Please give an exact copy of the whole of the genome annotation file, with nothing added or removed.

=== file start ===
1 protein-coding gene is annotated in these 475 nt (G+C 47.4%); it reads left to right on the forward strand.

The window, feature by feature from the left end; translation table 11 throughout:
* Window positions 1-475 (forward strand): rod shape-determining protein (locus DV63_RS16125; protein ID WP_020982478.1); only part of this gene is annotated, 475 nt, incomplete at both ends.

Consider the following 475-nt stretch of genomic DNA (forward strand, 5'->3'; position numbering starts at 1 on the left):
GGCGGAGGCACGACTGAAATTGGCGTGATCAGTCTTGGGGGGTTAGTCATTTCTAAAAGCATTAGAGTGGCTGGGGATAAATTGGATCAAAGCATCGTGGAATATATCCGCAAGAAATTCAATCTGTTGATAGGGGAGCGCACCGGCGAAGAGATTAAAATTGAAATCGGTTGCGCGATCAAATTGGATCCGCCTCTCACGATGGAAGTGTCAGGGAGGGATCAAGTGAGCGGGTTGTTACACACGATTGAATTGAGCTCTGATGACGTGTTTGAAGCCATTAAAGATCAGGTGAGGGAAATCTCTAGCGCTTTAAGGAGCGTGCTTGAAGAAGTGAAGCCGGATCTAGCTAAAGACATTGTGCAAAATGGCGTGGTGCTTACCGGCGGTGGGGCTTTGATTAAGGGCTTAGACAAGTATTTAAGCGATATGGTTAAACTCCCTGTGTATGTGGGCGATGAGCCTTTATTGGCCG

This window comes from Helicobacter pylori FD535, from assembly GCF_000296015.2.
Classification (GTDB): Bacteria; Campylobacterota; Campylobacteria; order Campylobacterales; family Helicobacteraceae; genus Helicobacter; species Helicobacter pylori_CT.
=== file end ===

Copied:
1 protein-coding gene is annotated in these 475 nt (G+C 47.4%); it reads left to right on the forward strand.

The window, feature by feature from the left end; translation table 11 throughout:
* Window positions 1-475 (forward strand): rod shape-determining protein (locus DV63_RS16125; protein ID WP_020982478.1); only part of this gene is annotated, 475 nt, incomplete at both ends.

Consider the following 475-nt stretch of genomic DNA (forward strand, 5'->3'; position numbering starts at 1 on the left):
GGCGGAGGCACGACTGAAATTGGCGTGATCAGTCTTGGGGGGTTAGTCATTTCTAAAAGCATTAGAGTGGCTGGGGATAAATTGGATCAAAGCATCGTGGAATATATCCGCAAGAAATTCAATCTGTTGATAGGGGAGCGCACCGGCGAAGAGATTAAAATTGAAATCGGTTGCGCGATCAAATTGGATCCGCCTCTCACGATGGAAGTGTCAGGGAGGGATCAAGTGAGCGGGTTGTTACACACGATTGAATTGAGCTCTGATGACGTGTTTGAAGCCATTAAAGATCAGGTGAGGGAAATCTCTAGCGCTTTAAGGAGCGTGCTTGAAGAAGTGAAGCCGGATCTAGCTAAAGACATTGTGCAAAATGGCGTGGTGCTTACCGGCGGTGGGGCTTTGATTAAGGGCTTAGACAAGTATTTAAGCGATATGGTTAAACTCCCTGTGTATGTGGGCGATGAGCCTTTATTGGCCG

This window comes from Helicobacter pylori FD535, from assembly GCF_000296015.2.
Classification (GTDB): Bacteria; Campylobacterota; Campylobacteria; order Campylobacterales; family Helicobacteraceae; genus Helicobacter; species Helicobacter pylori_CT.